For the record, the goat seemed to have a problem with his vision so I felt sorry for him. And yes, we bonded.






Gus and Tommy Make the News

Some of you, oh okay, anyone who’s ever met me knows that I can talk non-stop about the dogs. It’s probably why so many people encouraged me to write about them. They were hoping I’d shut up and stop talking about them.

A daughter, the one who is not a fan of the Doods, commented that I could turn any conversation around to the dogs. I told her it was a gift.

THE DOODS How can anyone not be a fan? Shocking! 

Last week, as part of the People Animal Connection at UCLA Medical Center, Gus and I, along with his wingman Tommy and Tommy’s person Donna, were invited to be on the local news. They wanted us to share the amazing work that the dogs in the program are doing. I couldn’t wait. I had stories to tell.

When we arrived at the studio, we were treated like VIP’s. From the guard at the gate who gave me my photo ID to the receptionist who came out from behind the desk to say hello to Gus, everyone made us feel special. Even the on-air personalities were welcoming.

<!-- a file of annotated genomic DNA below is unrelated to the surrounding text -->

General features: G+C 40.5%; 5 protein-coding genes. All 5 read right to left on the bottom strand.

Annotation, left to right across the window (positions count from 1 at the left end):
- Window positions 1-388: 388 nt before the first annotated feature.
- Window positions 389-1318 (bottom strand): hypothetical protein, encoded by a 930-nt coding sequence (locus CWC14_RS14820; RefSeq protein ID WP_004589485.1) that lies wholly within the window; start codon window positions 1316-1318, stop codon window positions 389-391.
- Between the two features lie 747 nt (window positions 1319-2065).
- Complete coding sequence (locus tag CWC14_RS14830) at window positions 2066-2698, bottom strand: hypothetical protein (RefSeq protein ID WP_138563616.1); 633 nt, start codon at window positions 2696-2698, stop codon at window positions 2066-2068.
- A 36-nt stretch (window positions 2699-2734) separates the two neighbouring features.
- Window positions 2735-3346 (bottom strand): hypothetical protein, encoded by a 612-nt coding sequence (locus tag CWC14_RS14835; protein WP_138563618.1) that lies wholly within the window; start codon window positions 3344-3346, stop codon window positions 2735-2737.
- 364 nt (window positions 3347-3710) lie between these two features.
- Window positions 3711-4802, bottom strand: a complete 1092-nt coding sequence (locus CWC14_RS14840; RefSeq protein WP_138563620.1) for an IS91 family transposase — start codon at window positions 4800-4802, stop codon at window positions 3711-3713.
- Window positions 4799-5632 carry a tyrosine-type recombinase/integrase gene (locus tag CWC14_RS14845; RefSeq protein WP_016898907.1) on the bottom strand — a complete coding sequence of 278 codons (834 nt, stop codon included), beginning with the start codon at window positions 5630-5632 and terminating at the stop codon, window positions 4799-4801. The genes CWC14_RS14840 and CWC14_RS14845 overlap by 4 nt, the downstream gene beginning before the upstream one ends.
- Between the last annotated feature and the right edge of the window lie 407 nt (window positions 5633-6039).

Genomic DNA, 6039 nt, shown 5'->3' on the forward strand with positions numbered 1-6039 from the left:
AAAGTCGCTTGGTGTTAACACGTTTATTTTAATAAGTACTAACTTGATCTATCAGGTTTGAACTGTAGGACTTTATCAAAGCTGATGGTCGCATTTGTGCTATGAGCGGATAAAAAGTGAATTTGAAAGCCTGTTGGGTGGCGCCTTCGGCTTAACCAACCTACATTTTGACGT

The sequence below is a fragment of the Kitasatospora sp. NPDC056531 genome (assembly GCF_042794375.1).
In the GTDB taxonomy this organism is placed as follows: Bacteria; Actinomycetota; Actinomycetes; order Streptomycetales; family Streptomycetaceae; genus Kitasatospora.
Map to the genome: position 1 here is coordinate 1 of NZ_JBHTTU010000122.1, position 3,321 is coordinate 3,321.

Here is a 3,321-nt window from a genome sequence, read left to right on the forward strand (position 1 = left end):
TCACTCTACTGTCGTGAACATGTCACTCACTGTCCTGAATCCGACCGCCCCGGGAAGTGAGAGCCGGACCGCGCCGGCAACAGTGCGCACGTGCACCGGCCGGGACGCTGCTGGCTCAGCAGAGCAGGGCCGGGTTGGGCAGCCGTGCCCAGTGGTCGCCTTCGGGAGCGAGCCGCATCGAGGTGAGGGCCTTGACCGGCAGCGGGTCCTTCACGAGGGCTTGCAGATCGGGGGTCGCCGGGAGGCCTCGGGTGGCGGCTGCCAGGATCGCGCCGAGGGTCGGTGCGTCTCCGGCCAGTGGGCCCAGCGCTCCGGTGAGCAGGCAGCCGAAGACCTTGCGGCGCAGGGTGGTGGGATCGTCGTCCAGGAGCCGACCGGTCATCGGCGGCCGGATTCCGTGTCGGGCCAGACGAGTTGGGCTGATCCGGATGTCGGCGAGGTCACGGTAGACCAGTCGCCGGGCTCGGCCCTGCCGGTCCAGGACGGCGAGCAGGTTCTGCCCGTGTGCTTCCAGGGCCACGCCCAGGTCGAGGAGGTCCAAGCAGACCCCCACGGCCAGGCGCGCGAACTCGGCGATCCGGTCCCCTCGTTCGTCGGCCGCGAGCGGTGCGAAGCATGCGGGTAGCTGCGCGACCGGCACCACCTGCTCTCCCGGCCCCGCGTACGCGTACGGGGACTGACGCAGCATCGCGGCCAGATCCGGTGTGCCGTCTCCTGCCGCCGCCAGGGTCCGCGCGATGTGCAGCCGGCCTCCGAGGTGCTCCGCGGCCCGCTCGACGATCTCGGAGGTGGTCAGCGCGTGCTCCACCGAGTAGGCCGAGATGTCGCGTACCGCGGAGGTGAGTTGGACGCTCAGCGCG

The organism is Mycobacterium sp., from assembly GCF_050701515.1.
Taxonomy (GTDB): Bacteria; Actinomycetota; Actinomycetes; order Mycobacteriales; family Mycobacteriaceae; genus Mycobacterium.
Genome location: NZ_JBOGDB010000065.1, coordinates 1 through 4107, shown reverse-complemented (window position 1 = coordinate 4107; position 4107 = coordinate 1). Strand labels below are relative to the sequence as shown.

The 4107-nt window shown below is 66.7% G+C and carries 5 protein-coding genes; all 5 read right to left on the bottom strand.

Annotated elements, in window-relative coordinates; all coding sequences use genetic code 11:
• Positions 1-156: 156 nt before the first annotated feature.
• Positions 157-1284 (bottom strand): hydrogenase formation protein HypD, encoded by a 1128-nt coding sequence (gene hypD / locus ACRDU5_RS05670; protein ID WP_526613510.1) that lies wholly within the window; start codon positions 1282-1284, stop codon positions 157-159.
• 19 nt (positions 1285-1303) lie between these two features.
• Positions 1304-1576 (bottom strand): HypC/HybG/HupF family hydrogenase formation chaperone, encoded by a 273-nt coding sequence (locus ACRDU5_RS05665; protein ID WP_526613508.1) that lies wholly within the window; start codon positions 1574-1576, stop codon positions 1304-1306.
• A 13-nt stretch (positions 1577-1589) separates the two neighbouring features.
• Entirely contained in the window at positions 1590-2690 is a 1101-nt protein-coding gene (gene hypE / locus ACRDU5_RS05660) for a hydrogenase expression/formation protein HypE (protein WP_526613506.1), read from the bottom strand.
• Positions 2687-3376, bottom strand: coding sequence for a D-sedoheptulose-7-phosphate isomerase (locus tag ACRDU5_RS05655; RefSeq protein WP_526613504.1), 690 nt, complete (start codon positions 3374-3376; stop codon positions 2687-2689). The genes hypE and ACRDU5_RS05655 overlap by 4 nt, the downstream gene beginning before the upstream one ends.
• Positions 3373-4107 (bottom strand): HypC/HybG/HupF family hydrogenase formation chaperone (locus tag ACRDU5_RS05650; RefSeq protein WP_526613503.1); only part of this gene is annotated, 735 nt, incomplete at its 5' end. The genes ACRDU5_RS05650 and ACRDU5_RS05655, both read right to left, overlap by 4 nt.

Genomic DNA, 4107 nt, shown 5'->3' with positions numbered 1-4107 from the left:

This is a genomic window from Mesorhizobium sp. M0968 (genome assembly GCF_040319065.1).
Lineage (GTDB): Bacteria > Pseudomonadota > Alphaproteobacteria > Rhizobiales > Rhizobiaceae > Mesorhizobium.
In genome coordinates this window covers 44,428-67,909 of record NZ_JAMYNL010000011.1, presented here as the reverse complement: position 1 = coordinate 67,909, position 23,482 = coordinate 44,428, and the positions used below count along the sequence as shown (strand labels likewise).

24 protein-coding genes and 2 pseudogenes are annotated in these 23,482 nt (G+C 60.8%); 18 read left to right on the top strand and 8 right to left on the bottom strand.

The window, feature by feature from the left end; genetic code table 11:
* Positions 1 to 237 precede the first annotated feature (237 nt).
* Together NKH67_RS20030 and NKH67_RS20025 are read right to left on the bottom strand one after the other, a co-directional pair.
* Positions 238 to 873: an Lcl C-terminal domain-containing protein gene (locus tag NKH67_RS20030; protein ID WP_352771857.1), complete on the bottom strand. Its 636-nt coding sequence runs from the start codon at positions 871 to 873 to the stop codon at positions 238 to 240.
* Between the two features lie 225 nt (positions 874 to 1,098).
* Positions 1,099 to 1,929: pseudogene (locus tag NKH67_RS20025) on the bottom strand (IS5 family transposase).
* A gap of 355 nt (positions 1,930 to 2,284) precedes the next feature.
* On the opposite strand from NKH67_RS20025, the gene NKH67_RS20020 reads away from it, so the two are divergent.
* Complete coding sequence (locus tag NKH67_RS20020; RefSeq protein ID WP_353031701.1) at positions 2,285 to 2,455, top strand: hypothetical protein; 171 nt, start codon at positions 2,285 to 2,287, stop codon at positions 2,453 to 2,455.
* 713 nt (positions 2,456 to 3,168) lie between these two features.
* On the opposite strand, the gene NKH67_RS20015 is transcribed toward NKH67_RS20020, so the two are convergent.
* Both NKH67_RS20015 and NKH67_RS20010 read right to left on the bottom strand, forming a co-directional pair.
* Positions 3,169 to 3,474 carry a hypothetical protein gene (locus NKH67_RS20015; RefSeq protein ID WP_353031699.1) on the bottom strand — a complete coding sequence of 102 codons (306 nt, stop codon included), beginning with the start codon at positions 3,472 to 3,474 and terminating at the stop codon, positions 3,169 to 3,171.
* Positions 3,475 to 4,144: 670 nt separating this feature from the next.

In the green room, yes the green room, we met up with Tommy and Donna, plus Kunal, the coordinator of PAC. It was there we found out that Kunal would be our spokesperson for the live broadcast. Oh no! Had my reputation preceded me? Did they know I was a yenta who could go on and on?

To his credit, Kunal did a great job. He answered the questions concisely and informatively. Gus and Tommy were also pros. They sat patiently in our laps ready for their close ups. I, on the other hand, practically broke out in hives not being able to add my two cents!

I felt a little better the next day when I ran into a few friends who were so excited to have seen us on TV that they didn’t notice I wasn’t saying a word. One of them even took screenshots.







If I’m being honest, this was probably better than when I gave an interview in Spanish on Telemundo. I’m sure that people are still pausing their recordings and laughing. If you’re not sure what I’m talking about, check out my post “You Did What?” (11/7/16). And it sort of extends my fifteen minutes of fame again.

ELBEE If she brings out one more of those cheesy bodybuilding photos, I’m going to boycott her blog.




Thank You Doods